Also, many ways in which high level of education improves the outcomes of health have been put forward. These links include skillsets and knowledge that lead to healthy living. The adoption of behaviors that are healthy, knowledge about health, and the capability to easily maneuver the healthcare system are some of the skills that can improve health. However, it is not clear which of the causal links directly influence health. They all contribute to the level of

education being associated with the status one’s of health. Also, many risk factors for chronic illnesses are more prevalent among people who are less educated than people who are better educated (Janke et al., 2018). The existence of social inequalities in health in the UK has been evident for over 150 years (Benzeval et al., 2014). It is easy to see the impact of low income on health through poor sanitation, housing, hazardous jobs, and inadequate diets. However, the association between health and income has become complicated as there are complex chains of pathways and exposures between health and income across one's life. For instance, employment as a source of income in adulthood is influenced by education, which is in turn affected by health in childhood and situations that are influenced by the wealth and income of parents. It implies that the link between health and income level is bi-directional and generational. For example, the income of parents influences the health of children and children's health influence their income in adulthood. Although the relationship between income and health is
complex, it is clear that people need money to buy the necessities for health such as food, warmth, and shelter. Income also enables people to avoid living in environments that are potentially harmful like living in neighborhoods that are poor, polluted or noisy. Therefore, a basic income level is required for good health, and the more money one has, the better his or her health. Also, many negative health behaviors are common among people who are in disadvantaged social situations. First, most healthy behaviors are expensive, for instance, a healthy diet is more costly than one that is unhealthy, and participating in extra school activities, or joining a gym can be expensive (Swain, 2017). Second, one may use unhealthy activities such as drinking and smoking to cope with stressful situations. Evidence suggests that difficulties of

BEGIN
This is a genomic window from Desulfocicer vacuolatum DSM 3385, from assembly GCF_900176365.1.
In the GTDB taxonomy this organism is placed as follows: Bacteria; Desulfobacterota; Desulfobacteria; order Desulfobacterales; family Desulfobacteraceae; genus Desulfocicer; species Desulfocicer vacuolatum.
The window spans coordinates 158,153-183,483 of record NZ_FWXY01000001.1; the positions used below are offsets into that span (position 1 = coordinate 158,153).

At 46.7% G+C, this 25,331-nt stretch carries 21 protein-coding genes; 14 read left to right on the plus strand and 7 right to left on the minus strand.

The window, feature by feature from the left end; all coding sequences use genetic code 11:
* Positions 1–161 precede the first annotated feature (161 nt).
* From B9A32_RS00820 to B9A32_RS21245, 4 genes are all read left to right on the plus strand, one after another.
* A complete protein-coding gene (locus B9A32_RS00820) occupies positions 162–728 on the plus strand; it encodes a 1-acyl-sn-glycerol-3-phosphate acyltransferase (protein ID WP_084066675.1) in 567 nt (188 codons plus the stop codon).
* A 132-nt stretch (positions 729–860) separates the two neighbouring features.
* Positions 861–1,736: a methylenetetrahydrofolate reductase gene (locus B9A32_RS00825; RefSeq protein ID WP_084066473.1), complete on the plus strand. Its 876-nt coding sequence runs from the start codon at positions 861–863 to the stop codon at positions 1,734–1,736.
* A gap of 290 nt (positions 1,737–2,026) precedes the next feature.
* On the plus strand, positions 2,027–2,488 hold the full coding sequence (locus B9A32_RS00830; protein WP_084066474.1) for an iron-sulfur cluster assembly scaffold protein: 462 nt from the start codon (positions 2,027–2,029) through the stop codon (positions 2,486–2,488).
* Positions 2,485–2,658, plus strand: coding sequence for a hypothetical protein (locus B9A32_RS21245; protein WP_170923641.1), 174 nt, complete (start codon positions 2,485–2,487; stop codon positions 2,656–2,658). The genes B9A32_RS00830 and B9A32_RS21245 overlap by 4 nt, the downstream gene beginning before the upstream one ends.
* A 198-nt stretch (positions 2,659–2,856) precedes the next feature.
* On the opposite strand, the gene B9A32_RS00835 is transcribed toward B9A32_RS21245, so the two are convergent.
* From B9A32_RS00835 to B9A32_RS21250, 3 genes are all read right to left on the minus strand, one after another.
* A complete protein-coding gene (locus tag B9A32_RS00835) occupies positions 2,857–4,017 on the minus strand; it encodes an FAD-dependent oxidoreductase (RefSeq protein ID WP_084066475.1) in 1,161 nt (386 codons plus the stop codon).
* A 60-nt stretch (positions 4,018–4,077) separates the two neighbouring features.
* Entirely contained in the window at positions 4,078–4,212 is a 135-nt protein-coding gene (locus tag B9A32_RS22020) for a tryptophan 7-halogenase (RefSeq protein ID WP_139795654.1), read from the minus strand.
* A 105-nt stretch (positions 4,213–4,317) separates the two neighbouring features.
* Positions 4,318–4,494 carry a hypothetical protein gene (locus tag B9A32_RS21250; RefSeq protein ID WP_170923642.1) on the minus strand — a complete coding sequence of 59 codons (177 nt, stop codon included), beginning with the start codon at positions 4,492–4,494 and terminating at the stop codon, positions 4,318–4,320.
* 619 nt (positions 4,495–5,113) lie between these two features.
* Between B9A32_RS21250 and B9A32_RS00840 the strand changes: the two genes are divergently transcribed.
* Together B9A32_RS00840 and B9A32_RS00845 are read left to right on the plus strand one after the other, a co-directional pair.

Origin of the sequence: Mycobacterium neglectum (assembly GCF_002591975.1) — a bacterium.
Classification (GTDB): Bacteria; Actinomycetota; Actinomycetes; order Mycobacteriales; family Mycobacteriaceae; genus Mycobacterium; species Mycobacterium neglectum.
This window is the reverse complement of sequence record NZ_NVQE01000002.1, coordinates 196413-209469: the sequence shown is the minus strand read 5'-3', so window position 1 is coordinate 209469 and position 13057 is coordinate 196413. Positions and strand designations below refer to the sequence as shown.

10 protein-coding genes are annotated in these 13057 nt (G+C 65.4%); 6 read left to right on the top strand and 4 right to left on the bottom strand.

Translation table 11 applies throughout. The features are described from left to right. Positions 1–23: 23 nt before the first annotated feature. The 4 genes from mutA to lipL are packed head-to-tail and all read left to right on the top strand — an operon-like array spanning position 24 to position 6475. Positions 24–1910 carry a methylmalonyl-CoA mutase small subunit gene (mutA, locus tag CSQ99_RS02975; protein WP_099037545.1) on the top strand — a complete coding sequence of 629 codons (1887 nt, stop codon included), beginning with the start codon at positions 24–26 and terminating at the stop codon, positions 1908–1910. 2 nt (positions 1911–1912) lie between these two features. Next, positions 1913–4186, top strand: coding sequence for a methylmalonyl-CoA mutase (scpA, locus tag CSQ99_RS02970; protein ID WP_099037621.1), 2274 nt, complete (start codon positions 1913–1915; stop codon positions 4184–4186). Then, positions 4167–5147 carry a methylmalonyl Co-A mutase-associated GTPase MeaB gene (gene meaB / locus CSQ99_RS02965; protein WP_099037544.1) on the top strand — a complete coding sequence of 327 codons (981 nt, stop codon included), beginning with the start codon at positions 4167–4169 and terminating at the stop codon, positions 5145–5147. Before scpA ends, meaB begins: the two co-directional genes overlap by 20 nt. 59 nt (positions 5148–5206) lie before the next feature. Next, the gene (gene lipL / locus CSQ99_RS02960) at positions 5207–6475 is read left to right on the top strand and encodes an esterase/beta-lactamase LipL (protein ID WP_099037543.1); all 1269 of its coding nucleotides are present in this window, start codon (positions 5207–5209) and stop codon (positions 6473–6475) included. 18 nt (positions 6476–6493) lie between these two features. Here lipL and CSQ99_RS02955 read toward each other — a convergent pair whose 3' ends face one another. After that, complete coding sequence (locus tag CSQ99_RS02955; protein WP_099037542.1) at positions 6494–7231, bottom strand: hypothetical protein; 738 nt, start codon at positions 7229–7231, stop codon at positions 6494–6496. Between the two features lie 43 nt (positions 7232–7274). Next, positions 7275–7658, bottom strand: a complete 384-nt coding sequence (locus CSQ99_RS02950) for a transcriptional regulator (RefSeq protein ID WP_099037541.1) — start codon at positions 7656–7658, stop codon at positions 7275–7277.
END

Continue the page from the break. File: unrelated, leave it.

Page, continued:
dealing with poverty make people more inclined to discount the future heavily, implying that people who earn low income are hardly concerned about the detrimental long term effects of behaviors such as smoking or drinking. This is because the unhealthy behaviors may bring pleasure and lower their stress levels. Additionally, unhealthy behaviors may be more socially acceptable to people with low income as they hardly adopt messages that aim at promoting health (Zimmerman & Woolf, 2014).